DIET COMPOSITION IS ASSOCIATED WITH OBESITY IN ACTIVE WOMEN
Santos Vieira,Diva Aliete dos
Sousa Teixeira,Pryscila Dryelle
Falcão Raposo,Oscar Felipe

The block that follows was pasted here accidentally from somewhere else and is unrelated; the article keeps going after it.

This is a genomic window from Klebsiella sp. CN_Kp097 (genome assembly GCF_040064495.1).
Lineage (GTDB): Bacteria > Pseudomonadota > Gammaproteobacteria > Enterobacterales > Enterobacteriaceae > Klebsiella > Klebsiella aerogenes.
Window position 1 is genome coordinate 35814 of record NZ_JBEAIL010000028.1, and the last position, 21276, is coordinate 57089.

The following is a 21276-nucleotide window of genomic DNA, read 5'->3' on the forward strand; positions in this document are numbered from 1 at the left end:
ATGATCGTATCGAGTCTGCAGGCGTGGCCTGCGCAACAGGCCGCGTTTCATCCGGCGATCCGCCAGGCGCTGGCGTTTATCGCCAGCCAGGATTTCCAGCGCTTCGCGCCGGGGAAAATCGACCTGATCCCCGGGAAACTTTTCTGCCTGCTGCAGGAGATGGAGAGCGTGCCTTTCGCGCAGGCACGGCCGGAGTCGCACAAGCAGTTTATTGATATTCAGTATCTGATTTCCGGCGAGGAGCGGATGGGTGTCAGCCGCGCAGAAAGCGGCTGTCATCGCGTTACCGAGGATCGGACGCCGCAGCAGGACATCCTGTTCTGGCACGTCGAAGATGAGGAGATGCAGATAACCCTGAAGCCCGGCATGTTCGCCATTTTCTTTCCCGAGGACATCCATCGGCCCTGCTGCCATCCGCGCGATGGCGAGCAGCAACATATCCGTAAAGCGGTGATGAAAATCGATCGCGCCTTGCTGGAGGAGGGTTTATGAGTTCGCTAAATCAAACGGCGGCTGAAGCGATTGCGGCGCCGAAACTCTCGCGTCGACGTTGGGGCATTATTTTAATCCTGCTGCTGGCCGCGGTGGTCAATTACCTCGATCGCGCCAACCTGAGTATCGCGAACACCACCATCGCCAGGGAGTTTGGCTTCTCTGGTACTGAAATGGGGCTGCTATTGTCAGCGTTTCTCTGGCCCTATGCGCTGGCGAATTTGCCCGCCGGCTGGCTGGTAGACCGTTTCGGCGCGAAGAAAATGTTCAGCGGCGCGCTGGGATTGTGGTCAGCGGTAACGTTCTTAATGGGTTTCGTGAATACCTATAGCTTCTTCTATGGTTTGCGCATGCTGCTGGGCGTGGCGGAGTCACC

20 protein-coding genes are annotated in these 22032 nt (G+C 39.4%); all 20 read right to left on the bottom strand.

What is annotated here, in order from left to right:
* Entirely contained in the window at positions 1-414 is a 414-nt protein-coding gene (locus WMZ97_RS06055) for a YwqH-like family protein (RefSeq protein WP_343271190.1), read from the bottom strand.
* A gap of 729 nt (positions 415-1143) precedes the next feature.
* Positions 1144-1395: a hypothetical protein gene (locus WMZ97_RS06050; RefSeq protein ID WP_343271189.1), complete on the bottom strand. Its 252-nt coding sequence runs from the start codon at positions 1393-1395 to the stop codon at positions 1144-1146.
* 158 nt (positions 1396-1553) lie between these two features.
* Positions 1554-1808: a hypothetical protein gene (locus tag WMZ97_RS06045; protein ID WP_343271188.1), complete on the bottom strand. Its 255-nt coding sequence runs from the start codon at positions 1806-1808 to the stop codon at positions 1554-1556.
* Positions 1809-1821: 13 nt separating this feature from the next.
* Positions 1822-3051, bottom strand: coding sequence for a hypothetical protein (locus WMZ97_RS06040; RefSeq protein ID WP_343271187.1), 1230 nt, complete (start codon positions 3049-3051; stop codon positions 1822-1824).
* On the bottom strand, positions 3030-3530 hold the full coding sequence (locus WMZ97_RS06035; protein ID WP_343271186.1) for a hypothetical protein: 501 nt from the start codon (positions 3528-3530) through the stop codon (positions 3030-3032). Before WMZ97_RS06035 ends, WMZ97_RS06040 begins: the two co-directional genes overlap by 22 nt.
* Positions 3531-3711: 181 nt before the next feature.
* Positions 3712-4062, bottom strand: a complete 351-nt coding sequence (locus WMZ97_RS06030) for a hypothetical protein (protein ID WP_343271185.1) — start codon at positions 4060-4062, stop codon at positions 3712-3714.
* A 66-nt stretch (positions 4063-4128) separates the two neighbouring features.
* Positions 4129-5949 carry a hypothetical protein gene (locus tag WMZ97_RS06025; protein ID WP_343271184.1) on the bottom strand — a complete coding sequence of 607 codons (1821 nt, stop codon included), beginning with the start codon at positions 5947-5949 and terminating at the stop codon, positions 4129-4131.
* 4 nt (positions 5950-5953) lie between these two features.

This study evaluated the contribution of diet composition in physically active women to test the hypothesis that energy, lipids, carbohydrates and fiber are the nutrients that directly affect obesity in this population. We used a cross-sectional analysis of 165 adult women who practice at least 150 minutes of moderate physical activity per week. The outcome variables were body mass index (BMI) and waist circumference (WC). Individuals were classified into groups according to BMI as either obese or non-obese (BMI ≥ 30 kglm² or < 30 kglm², respectively), and by WC as either with risk or without risk (WC ≥ 88 cm or <88 cm, respectively). Dietary intake was assessed by a 24-hour dietary recall. A multiple means (ANOVA) was used to compare the mean consumption of the groups. In this study, 69.1% of women were overweight or obese. Obese women consumed significantly more energy and cholesterol and less carbohydrate (p <0.05) and tended to have a lower intake of fiber (p <0.10) than the non-obese women. Moreover, women with higher WC consume significantly more energy (p <0.05) and tend to have a lower consumption of carbohydrates and fiber (p <0.10) than women with minor WC. The results showed that, despite being physically active, the women studied had an average BMI indicative of obesity, showing that dietary patterns are highly correlated with this condition. We found that low consumption of carbohydrates andfiber and high consumption of energy and cholesterol contributed significantly to obesity among women.